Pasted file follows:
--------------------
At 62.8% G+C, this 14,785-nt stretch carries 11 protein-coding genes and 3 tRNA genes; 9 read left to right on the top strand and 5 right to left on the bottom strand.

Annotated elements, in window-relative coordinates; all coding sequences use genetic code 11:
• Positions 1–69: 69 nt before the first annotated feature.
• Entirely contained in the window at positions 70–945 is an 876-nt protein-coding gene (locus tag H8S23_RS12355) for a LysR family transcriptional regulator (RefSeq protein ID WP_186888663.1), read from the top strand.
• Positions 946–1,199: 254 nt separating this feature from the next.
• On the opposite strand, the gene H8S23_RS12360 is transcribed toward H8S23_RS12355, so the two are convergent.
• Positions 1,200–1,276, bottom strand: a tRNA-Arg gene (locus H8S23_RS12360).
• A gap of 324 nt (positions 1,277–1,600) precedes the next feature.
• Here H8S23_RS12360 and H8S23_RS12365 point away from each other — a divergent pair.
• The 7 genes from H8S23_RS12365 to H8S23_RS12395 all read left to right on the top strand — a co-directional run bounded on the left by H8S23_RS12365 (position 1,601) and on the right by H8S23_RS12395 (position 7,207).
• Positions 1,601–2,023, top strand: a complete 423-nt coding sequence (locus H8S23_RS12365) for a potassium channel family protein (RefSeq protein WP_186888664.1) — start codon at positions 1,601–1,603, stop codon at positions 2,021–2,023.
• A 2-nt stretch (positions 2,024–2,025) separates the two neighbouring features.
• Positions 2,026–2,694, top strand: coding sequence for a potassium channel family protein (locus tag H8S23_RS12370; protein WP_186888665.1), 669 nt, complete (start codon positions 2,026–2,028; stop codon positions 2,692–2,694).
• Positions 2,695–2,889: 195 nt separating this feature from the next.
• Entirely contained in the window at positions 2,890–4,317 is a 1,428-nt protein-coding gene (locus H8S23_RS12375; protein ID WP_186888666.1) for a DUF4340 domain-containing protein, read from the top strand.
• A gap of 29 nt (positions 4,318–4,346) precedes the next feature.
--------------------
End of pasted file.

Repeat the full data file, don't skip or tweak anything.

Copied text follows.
At 62.8% G+C, this 14,785-nt stretch carries 11 protein-coding genes and 3 tRNA genes; 9 read left to right on the top strand and 5 right to left on the bottom strand.

Annotated elements, in window-relative coordinates; all coding sequences use genetic code 11:
• Positions 1–69: 69 nt before the first annotated feature.
• Entirely contained in the window at positions 70–945 is an 876-nt protein-coding gene (locus tag H8S23_RS12355) for a LysR family transcriptional regulator (RefSeq protein ID WP_186888663.1), read from the top strand.
• Positions 946–1,199: 254 nt separating this feature from the next.
• On the opposite strand, the gene H8S23_RS12360 is transcribed toward H8S23_RS12355, so the two are convergent.
• Positions 1,200–1,276, bottom strand: a tRNA-Arg gene (locus H8S23_RS12360).
• A gap of 324 nt (positions 1,277–1,600) precedes the next feature.
• Here H8S23_RS12360 and H8S23_RS12365 point away from each other — a divergent pair.
• The 7 genes from H8S23_RS12365 to H8S23_RS12395 all read left to right on the top strand — a co-directional run bounded on the left by H8S23_RS12365 (position 1,601) and on the right by H8S23_RS12395 (position 7,207).
• Positions 1,601–2,023, top strand: a complete 423-nt coding sequence (locus H8S23_RS12365) for a potassium channel family protein (RefSeq protein WP_186888664.1) — start codon at positions 1,601–1,603, stop codon at positions 2,021–2,023.
• A 2-nt stretch (positions 2,024–2,025) separates the two neighbouring features.
• Positions 2,026–2,694, top strand: coding sequence for a potassium channel family protein (locus tag H8S23_RS12370; protein WP_186888665.1), 669 nt, complete (start codon positions 2,026–2,028; stop codon positions 2,692–2,694).
• Positions 2,695–2,889: 195 nt separating this feature from the next.
• Entirely contained in the window at positions 2,890–4,317 is a 1,428-nt protein-coding gene (locus H8S23_RS12375; protein ID WP_186888666.1) for a DUF4340 domain-containing protein, read from the top strand.
• A gap of 29 nt (positions 4,318–4,346) precedes the next feature.